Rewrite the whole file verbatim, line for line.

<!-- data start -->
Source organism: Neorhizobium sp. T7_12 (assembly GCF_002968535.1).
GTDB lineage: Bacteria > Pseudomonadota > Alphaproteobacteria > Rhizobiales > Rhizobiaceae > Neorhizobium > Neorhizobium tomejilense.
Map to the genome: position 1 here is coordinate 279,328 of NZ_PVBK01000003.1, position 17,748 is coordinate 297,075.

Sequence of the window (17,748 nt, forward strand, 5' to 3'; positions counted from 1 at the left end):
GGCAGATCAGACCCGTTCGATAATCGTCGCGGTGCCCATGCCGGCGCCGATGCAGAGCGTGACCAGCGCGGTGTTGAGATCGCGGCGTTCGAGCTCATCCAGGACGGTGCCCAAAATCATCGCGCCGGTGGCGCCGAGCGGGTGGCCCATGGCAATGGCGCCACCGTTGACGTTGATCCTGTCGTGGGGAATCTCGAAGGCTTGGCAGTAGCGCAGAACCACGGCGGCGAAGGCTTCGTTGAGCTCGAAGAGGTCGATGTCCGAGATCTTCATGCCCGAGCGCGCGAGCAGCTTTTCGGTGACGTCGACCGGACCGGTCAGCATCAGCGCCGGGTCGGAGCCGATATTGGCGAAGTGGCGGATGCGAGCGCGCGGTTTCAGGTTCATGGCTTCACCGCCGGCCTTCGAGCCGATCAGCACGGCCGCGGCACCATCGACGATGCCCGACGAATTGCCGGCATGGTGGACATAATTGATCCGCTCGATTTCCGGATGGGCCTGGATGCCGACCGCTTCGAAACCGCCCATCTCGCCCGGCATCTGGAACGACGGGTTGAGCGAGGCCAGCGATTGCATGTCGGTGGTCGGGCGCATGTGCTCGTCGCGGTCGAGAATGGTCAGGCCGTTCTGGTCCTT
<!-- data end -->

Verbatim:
Source organism: Neorhizobium sp. T7_12 (assembly GCF_002968535.1).
GTDB lineage: Bacteria > Pseudomonadota > Alphaproteobacteria > Rhizobiales > Rhizobiaceae > Neorhizobium > Neorhizobium tomejilense.
Map to the genome: position 1 here is coordinate 279,328 of NZ_PVBK01000003.1, position 17,748 is coordinate 297,075.

Sequence of the window (17,748 nt, forward strand, 5' to 3'; positions counted from 1 at the left end):
GGCAGATCAGACCCGTTCGATAATCGTCGCGGTGCCCATGCCGGCGCCGATGCAGAGCGTGACCAGCGCGGTGTTGAGATCGCGGCGTTCGAGCTCATCCAGGACGGTGCCCAAAATCATCGCGCCGGTGGCGCCGAGCGGGTGGCCCATGGCAATGGCGCCACCGTTGACGTTGATCCTGTCGTGGGGAATCTCGAAGGCTTGGCAGTAGCGCAGAACCACGGCGGCGAAGGCTTCGTTGAGCTCGAAGAGGTCGATGTCCGAGATCTTCATGCCCGAGCGCGCGAGCAGCTTTTCGGTGACGTCGACCGGACCGGTCAGCATCAGCGCCGGGTCGGAGCCGATATTGGCGAAGTGGCGGATGCGAGCGCGCGGTTTCAGGTTCATGGCTTCACCGCCGGCCTTCGAGCCGATCAGCACGGCCGCGGCACCATCGACGATGCCCGACGAATTGCCGGCATGGTGGACATAATTGATCCGCTCGATTTCCGGATGGGCCTGGATGCCGACCGCTTCGAAACCGCCCATCTCGCCCGGCATCTGGAACGACGGGTTGAGCGAGGCCAGCGATTGCATGTCGGTGGTCGGGCGCATGTGCTCGTCGCGGTCGAGAATGGTCAGGCCGTTCTGGTCCTT